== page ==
Eyeronman is a sensor-packed vest that can detect obstacles 360 degrees around the wearer and warn them through tactile feedback.
Navigating our way around cities has been made significantly easier thanks to the various available map tools, and we’ve even seen startups such as Lechal and SuperShoes aim to embed vibrating GPS directions into the clothes we wear every day. Now Eyeronman is a sensor-packed vest that can detect obstacles 360 degrees around the wearer and warn them through tactile feedback.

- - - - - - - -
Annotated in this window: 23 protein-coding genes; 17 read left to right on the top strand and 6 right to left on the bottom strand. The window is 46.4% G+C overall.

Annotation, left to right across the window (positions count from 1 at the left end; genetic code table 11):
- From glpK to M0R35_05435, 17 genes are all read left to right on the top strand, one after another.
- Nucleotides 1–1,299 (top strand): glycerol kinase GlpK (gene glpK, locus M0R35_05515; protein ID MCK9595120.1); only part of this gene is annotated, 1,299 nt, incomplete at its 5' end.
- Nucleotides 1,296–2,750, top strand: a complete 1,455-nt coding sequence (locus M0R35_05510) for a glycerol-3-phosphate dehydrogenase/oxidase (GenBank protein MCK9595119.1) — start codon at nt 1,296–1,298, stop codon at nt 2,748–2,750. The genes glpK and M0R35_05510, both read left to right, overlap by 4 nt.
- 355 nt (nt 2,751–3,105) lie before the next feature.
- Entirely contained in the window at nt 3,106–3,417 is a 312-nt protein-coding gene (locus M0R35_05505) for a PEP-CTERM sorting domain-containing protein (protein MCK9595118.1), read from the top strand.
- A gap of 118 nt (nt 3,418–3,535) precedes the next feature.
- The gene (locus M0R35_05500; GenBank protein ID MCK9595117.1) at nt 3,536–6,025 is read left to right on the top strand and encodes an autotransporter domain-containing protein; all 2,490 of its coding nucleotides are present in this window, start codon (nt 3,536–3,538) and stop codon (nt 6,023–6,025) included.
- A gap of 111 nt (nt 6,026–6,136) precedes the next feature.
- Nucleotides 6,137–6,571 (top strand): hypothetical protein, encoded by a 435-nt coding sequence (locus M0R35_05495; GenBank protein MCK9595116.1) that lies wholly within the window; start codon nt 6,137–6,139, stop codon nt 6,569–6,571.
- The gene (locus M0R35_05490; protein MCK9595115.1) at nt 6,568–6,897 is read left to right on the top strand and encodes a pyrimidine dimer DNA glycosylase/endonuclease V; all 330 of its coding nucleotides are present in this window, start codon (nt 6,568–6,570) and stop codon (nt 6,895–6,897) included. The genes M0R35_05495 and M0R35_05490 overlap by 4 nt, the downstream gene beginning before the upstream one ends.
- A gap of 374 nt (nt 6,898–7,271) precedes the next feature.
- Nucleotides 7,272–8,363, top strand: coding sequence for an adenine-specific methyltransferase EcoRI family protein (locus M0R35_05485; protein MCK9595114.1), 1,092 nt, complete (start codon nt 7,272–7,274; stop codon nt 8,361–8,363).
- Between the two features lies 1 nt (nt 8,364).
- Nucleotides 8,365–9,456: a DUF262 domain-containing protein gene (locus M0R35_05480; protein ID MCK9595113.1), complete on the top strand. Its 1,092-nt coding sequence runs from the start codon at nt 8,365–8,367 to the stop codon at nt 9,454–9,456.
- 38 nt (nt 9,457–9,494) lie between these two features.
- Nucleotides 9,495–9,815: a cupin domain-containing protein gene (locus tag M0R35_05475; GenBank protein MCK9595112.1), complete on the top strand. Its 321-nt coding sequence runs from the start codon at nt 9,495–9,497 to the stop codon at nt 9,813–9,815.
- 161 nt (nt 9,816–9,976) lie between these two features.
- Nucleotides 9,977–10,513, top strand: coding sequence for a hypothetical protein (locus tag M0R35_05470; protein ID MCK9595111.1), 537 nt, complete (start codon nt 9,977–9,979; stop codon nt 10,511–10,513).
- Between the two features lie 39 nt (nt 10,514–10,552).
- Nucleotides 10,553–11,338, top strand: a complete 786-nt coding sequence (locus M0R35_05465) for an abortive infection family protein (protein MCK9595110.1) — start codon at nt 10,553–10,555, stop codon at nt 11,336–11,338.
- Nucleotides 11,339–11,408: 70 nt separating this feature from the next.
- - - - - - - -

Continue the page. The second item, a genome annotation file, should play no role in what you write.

The vest features various sensors that use different technologies to make sense of the space around them. The first is an ultrasound device that uses the same method as bats to determine how far away obstacles are. Infrared is also used to detect the temperature of nearby objects. Finally, the vest is also equipped with a LiDAR laser, the technology used by driverless cars to monitor the distance of other vehicles. If the vest senses something that might pose a danger, it alerts wearers of its location by setting off the corresponding vibrating pad — for example, bottom left.
As well as providing a way for those with visual impairment to ‘sense’ their surroundings, the vests could also be useful for emergency services and soldiers who find themselves in situations where visibility is affected due to smoke, darkness or bomb blasts. How else could this kind of technology be used?